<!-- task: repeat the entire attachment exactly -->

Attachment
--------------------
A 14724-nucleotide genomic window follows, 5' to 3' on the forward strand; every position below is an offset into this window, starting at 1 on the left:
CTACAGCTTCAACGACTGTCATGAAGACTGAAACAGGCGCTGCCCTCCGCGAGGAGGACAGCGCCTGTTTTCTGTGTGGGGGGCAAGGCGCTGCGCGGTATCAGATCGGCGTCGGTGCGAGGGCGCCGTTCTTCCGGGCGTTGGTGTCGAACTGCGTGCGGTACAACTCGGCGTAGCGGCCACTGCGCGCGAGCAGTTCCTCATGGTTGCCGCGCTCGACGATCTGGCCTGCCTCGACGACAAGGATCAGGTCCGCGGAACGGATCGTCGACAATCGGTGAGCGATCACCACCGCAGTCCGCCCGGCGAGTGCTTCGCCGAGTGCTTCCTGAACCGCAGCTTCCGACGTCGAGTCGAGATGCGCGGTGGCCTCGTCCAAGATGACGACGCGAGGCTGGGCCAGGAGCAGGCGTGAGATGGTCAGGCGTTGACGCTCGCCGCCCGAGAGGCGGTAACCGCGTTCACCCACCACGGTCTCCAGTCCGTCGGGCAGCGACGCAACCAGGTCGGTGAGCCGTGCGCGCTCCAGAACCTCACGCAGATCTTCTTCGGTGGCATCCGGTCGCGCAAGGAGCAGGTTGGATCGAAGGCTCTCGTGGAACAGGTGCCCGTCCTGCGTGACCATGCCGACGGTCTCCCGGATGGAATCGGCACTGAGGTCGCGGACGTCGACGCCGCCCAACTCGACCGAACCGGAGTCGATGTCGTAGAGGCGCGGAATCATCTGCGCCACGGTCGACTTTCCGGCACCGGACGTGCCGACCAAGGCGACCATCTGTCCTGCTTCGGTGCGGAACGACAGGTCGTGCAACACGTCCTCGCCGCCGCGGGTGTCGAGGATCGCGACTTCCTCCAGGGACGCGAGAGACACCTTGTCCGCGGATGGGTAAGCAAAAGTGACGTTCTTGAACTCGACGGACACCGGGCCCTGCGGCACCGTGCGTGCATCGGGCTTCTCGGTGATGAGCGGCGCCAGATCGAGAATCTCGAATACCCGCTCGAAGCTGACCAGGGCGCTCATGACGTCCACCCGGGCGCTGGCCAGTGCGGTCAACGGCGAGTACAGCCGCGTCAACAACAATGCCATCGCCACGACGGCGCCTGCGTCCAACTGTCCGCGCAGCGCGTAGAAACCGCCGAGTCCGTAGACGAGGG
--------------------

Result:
A 14724-nucleotide genomic window follows, 5' to 3' on the forward strand; every position below is an offset into this window, starting at 1 on the left:
CTACAGCTTCAACGACTGTCATGAAGACTGAAACAGGCGCTGCCCTCCGCGAGGAGGACAGCGCCTGTTTTCTGTGTGGGGGGCAAGGCGCTGCGCGGTATCAGATCGGCGTCGGTGCGAGGGCGCCGTTCTTCCGGGCGTTGGTGTCGAACTGCGTGCGGTACAACTCGGCGTAGCGGCCACTGCGCGCGAGCAGTTCCTCATGGTTGCCGCGCTCGACGATCTGGCCTGCCTCGACGACAAGGATCAGGTCCGCGGAACGGATCGTCGACAATCGGTGAGCGATCACCACCGCAGTCCGCCCGGCGAGTGCTTCGCCGAGTGCTTCCTGAACCGCAGCTTCCGACGTCGAGTCGAGATGCGCGGTGGCCTCGTCCAAGATGACGACGCGAGGCTGGGCCAGGAGCAGGCGTGAGATGGTCAGGCGTTGACGCTCGCCGCCCGAGAGGCGGTAACCGCGTTCACCCACCACGGTCTCCAGTCCGTCGGGCAGCGACGCAACCAGGTCGGTGAGCCGTGCGCGCTCCAGAACCTCACGCAGATCTTCTTCGGTGGCATCCGGTCGCGCAAGGAGCAGGTTGGATCGAAGGCTCTCGTGGAACAGGTGCCCGTCCTGCGTGACCATGCCGACGGTCTCCCGGATGGAATCGGCACTGAGGTCGCGGACGTCGACGCCGCCCAACTCGACCGAACCGGAGTCGATGTCGTAGAGGCGCGGAATCATCTGCGCCACGGTCGACTTTCCGGCACCGGACGTGCCGACCAAGGCGACCATCTGTCCTGCTTCGGTGCGGAACGACAGGTCGTGCAACACGTCCTCGCCGCCGCGGGTGTCGAGGATCGCGACTTCCTCCAGGGACGCGAGAGACACCTTGTCCGCGGATGGGTAAGCAAAAGTGACGTTCTTGAACTCGACGGACACCGGGCCCTGCGGCACCGTGCGTGCATCGGGCTTCTCGGTGATGAGCGGCGCCAGATCGAGAATCTCGAATACCCGCTCGAAGCTGACCAGGGCGCTCATGACGTCCACCCGGGCGCTGGCCAGTGCGGTCAACGGCGAGTACAGCCGCGTCAACAACAATGCCATCGCCACGACGGCGCCTGCGTCCAACTGTCCGCGCAGCGCGTAGAAACCGCCGAGTCCGTAGACGAGGG